Every day, motorcyclists get on their bikes to go to work, go for a ride, or head to a local business or home. While many get to their destination safely, others never make it home. Per NHTSA statistics, in 2014, almost 5,000 motorcyclists were killed and 92,000 were injured. Here are five shocking motorcycle accident statistics you need to know before you get on your bike.
#1 – An Average of 4 out of 10 Motorcycle Riders Do Not Wear a DOT-Compliant Helmet
Despite studies finding that helmets help prevent fatalities during a motorcycle crash, only 61% of drivers wear a DOT-compliant motorcycle helmet. An average of 37 of every 100 crash victims would likely have survived had they worn a helmet.
State laws can send the wrong message regarding helmet use on a motorcycle. Only 19 of the 50 states mandate helmet use when driving or riding on a motorcycle. In 28 of the 50 states, helmets are only required if the driver is 18 or younger. Illinois, Iowa, and New Hampshire do not require helmets at all.
#2 – Most Fatal Crashes Occur in Broad Daylight
You might think that crashes with a motorcycle are more likely to happen at night or during sunset or sunrise. The opposite is true. Most crashes occur in broad daylight between the hours of 3 p.m. and 6 p.m. Only 3% of crashes occur in inclement weather. Most crashes occur when it’s clear or cloudy and in full daylight.
Visibility is key. Drivers of cars often miss smaller motorcycles in blindspots or coming around the side of other vehicles. The only defense is to be overly cautious and make yourself as visible as possible with headlights, bright clothing colors, and slowing down when approaching intersections.
#3 – The Highest Percentage of Fatal Crashes Occur When the Engine Size is 500 to 1,000cc
Four out of 10 fatal motorcycle crashes occur on bikes with a 500 to 1,000cc engine. These bikes tend to be more popular due to the lighter weight and power they provide. It can also be easier for a rider who is just starting out as there is less room for surprise error if you accidentally twist the throttle.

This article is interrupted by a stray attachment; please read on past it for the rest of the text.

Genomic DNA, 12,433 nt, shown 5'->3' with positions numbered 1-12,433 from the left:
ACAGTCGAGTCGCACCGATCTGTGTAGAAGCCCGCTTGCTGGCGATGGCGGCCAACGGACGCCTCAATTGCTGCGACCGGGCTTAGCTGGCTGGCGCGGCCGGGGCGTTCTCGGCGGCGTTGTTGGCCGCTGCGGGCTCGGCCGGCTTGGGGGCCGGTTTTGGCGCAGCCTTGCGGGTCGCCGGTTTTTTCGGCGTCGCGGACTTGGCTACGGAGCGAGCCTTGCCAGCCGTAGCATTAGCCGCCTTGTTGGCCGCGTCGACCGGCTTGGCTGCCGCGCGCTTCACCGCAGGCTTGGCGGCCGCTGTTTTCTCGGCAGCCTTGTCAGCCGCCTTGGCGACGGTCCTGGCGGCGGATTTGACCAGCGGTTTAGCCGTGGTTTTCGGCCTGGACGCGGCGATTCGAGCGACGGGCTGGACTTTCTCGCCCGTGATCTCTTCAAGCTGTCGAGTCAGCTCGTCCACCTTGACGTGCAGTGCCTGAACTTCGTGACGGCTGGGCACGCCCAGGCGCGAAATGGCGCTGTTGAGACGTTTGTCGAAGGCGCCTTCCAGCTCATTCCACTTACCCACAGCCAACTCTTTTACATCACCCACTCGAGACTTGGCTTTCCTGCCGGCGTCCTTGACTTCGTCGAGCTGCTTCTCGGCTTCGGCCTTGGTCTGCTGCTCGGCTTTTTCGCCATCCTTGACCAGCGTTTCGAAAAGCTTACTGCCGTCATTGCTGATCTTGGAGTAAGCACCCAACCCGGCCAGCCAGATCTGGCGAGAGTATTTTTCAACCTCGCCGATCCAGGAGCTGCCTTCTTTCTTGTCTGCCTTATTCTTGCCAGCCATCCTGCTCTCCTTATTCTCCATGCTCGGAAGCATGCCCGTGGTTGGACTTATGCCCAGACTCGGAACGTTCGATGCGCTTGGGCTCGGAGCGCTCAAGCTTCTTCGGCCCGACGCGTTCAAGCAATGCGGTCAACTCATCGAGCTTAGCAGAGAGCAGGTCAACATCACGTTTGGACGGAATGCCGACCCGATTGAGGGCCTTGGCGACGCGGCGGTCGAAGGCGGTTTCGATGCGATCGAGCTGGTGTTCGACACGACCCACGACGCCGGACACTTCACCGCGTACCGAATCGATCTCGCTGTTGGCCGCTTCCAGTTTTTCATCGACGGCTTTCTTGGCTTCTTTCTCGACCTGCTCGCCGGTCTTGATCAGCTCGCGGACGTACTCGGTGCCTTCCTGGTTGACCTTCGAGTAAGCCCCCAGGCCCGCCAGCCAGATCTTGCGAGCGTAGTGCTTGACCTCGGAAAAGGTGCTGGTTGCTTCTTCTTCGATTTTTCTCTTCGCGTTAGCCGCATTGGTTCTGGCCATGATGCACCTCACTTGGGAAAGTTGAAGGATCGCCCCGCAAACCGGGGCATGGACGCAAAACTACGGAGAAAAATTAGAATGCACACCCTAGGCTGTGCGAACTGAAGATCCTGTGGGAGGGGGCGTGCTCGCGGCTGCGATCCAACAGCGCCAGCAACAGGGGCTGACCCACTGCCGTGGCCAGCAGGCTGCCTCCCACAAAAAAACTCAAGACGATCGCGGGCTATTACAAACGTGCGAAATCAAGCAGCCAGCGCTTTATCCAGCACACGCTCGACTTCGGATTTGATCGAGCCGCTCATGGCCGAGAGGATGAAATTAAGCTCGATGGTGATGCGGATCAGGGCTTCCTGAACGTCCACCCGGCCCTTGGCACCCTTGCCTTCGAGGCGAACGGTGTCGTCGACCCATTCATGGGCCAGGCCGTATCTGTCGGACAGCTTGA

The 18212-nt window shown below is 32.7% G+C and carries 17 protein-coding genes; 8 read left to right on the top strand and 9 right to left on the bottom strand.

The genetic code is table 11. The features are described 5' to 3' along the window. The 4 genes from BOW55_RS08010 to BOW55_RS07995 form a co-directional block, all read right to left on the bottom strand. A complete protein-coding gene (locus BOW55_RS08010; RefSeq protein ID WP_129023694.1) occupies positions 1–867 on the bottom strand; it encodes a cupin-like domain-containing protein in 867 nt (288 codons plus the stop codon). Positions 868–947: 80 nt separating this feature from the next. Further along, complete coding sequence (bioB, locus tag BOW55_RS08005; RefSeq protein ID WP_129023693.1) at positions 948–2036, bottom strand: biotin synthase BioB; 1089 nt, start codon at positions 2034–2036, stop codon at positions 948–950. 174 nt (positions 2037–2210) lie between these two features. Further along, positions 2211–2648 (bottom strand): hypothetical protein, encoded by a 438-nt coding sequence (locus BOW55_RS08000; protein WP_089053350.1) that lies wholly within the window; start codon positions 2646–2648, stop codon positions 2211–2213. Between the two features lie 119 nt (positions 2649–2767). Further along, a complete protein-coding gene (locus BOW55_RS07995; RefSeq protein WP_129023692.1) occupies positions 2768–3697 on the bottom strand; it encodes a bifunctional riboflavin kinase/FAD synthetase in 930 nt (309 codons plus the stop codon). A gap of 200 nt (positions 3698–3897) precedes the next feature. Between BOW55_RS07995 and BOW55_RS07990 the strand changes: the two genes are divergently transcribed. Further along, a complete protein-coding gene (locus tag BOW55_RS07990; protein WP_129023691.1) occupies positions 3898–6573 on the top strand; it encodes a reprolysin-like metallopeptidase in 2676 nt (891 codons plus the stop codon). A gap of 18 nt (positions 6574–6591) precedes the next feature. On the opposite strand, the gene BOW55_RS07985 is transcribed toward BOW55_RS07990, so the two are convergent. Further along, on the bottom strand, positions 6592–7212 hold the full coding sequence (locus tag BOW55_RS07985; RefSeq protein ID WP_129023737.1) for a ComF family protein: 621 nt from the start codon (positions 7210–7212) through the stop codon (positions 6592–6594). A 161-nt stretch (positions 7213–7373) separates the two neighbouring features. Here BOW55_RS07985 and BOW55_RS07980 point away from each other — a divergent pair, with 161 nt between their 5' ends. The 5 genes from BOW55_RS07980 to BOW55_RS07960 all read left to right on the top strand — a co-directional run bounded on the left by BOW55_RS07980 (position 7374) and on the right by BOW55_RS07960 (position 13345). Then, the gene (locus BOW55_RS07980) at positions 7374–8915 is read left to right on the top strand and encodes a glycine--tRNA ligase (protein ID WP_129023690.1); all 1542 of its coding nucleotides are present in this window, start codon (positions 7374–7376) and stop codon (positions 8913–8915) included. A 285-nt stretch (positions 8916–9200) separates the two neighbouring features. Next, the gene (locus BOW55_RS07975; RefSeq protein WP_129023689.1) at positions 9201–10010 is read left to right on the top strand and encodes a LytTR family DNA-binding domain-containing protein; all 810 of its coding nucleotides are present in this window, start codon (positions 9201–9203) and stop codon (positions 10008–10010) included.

#4 – Only 33% of the Drivers in Fatal Motorcycle Crashes Were Speeding
Speed is not one of the biggest factors in fatal motorcycle crashes. Impaired driving wasn’t even that bad with alcohol impairment linked to 27% of fatal crashes. Road conditions, such as loose gravel, and other drivers not seeing motorcycles are often more prevalent.
Crashes with other vehicles are common when another driver is making a left turn and doesn’t see the motorcycle in an oncoming lane. Say you’re at a four-way intersection and the line of traffic opposite you is waiting for the light to turn green, you won’t always see a motorcycle coming in the lane next to that line of traffic. With taller SUVs, trucks, and vans, you won’t see that motorcycle until it’s just about in the intersection. That scenario causes more than half of motorcycle vs. vehicle crashes.
#5 – Around Half of Fatal Motorcycle Crashes Involve Drivers Aged 40 or Older
In 2015, the average age of the motorcyclist in a fatal crash was 42. People may think younger, less experienced riders are more likely to be in a fatal crash. The opposite is true with 2,671 riders aged 40 or older suffering fatal injuries. Changes to balance, hearing, muscle strength, and vision can make it harder for an older rider to handle some of the situations that can increase the risk of a motorcycle crash.
One reason for this is that motorcycles are becoming more appealing because they’re fuel-efficient and add the chance to socialize with other bikers. At the same time, a crash for an older person may increase the risk of injury because bone density can change. Fractures are more likely. There’s also a greater risk of complications and slower recovery times.
What Do You Do If You’re in a Motorcycle Crash?
Just over 70% of motorcycle crashes involve frontal collisions. If you’re in a frontal collision, you could get thrown over the handles. Landing on your head can lead to head and neck injuries. If you manage to land on your side, arm and rib fractures are likely. Dislocations, broken legs, ankles, wrists, and scrapes and bruises are also possible.
When possible, stay still until paramedics arrive. Any move could injure your spine or neck and cause serious harm. The problem with this is that you’re going to be in pain and it’s hard not to move when you’re hurting. Try your best to stay still. Limit movements like twisting or standing up.
Let the paramedics assess you. If they recommend you go to the hospital, do so. Insurance is going to cover medical expenses. If another driver failed to see you and caused the accident, that driver’s insurance will pay for your time off work, medical expenses, damages to your bike and personal property, and even pain and suffering in some cases.
Talk to an experienced personal injury attorney. The insurance company may offer the bare minimum or try to blame you for the crash. Hire Jordan Law to fight for justice and ensure you’re treated fairly. Arrange a consultation at your convenience through the 24/7 online chat system or on the phone at (303) INJURED.